John Caley B.E. (mechanical) M.E.S. (environmental) MIEAust CPEng
John Caley is the Principal of Ecological Design, a consultancy providing sustainable design services to building designers, developers and individuals. He trained as an engineer but has also worked in bush regeneration, landscaping and installing rainwater harvesting systems.
John has designed rainwater and greywater systems for many developments from single houses to subdivisions.
This section focuses on rainwater supply ‐ pumps, filters and backup systems.
This rainwater system runs on gravity. No pump is required. OK for garden taps and filling toiletcisterns.
But for most applications you?ll need a pump. The type of pump depends on the number and typeof fixtures and appliances it will be supplying. The main performance criterion for pumps is theflow rate, in litres per minute, at a specified pressure. This pump can deliver a maximum of 20litres per minute at 250 kilopascals ? enough for one or two outlets.
Pump controllers have different mechanisms for turning on and for regulating pressure.
The simplest is a pressure switch that senses a drop in pressure caused by opening a tap andturns the pump on. However, if two or three taps are opened, too much pressure may be lost,but it?s OK for garden irrigation and toilet flushing.
A variable speed pump maintains even pressure at different flow rates by varying pump speed.
Some applications cause the pump to turn on and off at short intervals. For example, 4 litres toflush a toilet; and the start/stop rinse cycle in a washing machine. This can waste energy, and putsadded strain on your pump.
Pressure vessels, or pressure accumulator tanks, store pressurised water, reducing the numberof times the pump needs to turn on.
Your pump supplier should advise you on the right pump and controller for your application.
The outlet to the pump should be here and prevent the tank level from dropping below here.Pumps are better at pushing water than pulling it, so mount your pump as close as possible tothe tank ? if possible, lower than the tank outlet. Submersible pumps can help achieve this.Avoidhigh spots on the suction line from the tank to the pump which can cause airlocks and preventthe pump operating properly.
If you need to install the pump above the tank outlet level, it can be done but make sure youselect a pump with adequate ?suction head? and fit a foot valve to stop the pump losing prime.
Make sure the pump is protected from the weather and minimise noise and vibration.
Install stop valves and unions on either side of the pump so that the pump can be easily removedwithout needing to drain the rainwater tank or the household plumbing.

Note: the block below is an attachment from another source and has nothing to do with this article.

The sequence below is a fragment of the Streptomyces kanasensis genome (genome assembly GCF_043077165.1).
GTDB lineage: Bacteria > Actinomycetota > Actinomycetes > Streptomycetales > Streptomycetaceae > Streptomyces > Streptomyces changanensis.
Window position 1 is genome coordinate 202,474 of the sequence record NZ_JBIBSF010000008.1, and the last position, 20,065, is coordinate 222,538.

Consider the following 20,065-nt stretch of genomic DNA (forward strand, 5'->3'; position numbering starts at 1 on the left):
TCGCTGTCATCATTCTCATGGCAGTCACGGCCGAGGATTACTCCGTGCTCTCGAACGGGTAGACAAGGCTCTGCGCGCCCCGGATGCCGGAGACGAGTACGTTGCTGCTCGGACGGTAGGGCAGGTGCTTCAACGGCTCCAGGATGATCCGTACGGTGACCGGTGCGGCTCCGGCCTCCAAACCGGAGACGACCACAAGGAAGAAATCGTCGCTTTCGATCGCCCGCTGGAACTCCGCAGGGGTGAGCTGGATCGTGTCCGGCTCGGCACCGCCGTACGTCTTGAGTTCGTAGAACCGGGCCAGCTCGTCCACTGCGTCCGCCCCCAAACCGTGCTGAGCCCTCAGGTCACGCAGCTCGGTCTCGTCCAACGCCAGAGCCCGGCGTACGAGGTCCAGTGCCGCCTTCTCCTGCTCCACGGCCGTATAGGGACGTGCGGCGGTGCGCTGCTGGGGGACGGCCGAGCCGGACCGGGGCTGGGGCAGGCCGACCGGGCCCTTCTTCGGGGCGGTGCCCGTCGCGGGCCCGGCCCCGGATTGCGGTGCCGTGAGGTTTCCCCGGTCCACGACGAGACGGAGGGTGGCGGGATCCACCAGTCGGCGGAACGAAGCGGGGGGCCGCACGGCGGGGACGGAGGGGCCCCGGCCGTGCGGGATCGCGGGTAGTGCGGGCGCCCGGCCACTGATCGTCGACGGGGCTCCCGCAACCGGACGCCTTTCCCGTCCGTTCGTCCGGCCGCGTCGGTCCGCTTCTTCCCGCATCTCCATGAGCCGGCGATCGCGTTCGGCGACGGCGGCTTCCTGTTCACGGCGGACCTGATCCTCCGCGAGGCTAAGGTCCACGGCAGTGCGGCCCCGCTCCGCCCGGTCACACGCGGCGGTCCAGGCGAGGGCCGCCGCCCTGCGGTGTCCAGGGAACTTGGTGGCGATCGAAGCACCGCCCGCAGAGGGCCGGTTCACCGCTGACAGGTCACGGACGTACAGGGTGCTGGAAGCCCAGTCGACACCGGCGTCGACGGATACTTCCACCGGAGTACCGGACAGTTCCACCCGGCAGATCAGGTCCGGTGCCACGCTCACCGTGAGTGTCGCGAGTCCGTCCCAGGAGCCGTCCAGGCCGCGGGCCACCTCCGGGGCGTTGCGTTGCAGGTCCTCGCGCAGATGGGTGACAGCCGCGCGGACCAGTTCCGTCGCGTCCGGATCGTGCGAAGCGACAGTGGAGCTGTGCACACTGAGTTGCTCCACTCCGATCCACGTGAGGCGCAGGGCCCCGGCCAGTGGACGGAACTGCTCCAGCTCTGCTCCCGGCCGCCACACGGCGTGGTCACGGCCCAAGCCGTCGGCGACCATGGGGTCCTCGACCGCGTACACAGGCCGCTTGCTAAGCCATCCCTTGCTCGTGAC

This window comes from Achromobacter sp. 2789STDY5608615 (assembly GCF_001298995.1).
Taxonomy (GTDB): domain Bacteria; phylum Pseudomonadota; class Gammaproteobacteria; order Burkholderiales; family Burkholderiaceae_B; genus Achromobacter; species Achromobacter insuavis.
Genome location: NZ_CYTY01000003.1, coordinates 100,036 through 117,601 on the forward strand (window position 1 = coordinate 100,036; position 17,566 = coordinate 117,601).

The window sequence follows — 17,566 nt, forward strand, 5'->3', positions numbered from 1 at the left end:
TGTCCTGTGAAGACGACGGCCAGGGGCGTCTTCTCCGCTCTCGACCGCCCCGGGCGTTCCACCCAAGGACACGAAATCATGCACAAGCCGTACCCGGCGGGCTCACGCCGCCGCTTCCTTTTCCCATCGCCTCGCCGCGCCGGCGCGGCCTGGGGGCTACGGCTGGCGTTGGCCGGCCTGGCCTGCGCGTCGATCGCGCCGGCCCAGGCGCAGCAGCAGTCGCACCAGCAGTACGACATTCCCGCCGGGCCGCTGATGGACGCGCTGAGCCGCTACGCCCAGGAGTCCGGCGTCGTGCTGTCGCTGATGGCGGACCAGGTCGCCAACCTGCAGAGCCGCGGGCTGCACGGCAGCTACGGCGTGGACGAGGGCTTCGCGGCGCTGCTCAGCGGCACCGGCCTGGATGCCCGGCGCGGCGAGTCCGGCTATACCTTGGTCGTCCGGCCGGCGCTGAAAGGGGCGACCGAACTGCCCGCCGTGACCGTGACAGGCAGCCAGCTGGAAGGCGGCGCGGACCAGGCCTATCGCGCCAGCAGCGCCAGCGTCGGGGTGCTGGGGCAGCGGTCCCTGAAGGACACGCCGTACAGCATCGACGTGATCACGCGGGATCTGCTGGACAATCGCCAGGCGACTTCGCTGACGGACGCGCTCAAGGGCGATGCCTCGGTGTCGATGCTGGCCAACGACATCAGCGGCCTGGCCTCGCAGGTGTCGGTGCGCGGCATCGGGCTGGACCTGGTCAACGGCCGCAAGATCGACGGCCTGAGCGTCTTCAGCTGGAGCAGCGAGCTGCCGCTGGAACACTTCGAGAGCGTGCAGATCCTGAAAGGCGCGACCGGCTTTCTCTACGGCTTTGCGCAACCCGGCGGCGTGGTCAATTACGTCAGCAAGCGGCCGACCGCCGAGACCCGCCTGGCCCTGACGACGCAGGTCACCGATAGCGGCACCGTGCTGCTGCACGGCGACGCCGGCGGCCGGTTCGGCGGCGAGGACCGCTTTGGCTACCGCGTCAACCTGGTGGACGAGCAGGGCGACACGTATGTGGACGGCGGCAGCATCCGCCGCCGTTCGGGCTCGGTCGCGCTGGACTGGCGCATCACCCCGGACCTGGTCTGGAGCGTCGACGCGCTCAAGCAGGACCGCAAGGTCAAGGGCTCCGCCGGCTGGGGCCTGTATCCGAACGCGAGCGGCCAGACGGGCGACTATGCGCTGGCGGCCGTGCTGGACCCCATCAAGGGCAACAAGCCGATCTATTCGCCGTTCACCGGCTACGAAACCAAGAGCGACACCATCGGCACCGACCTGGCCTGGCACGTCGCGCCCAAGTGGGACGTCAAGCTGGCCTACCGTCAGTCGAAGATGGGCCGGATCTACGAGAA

Main‐top up systems
To ensure there's always water available to fixtures supplied by rainwater, there are two options:
A top‐up system uses mains water to maintain a minimum level in the tank. They trickle mainswater into the tank when the water drops below a certain level. Alternatively, an interconnectdevice senses when tank water is running low and automatically switches the water supply fromthe tank to the mains. When the next rainfall recharges the tank, supply is switched back torainwater.
Interconnect devices can disguise the fact that the household is running on the mains water, so atank level gauge is recommended to show the householder when the tank is empty. In dryperiods interconnect devices can use less energy as they supply mains water without using thepump.
Whatever back‐up system is used, the mains water supply must be protected against backflow ofrainwater into the mains. Top‐ups must be isolated from tank water. There must be a visible gapbetween the mains water top‐up and the top of the tank. Interconnect devices must have dualcheck valves integrated or on the mains inlet. Devices which meet the Australian TechnicalSpecification should have this integrated as part of this device.
In‐ground tanks have a higher chance of contamination from surface run‐off, so if connected tohousehold plumbing, the mains water supply must be fitted with a testable backflow preventiondevice. Many water authorities fit new meters to properties where rainwater and the mainssupply are interconnected and they must be notified of a rainwater connection on the property.
Rainwater from a well maintained well designed system should not need further treatment fornon‐potable uses. However, particles, including the swarf from drilling a hole for the float switchand sediment, can make rainwater appear a bit cloudy and can damage appliances ? such asinterconnect devices, water heaters and washing machines. 20 Micron filters can be used toremove these particles. These should be installed with suitable ball valves to allow easy changingof cartridges. Health authorities recommend that mains water, if available, is used for drinkingand food preparation. Drinking water systems generally include multi‐stage treatment.If tankwater is used for human consumption expert assistance should be sought to ensure you'veaddressed the possible risks.
Your last job is to make sure the occupants understand the importance of maintaining therainwater system by regularly inspecting and cleaning gutters, screens and filters and ensuringpumps, valves and switches are in good working order.
Providing the householders with a maintenance checklist helps get the message across. For moreinformation go to the Trade Secrets website.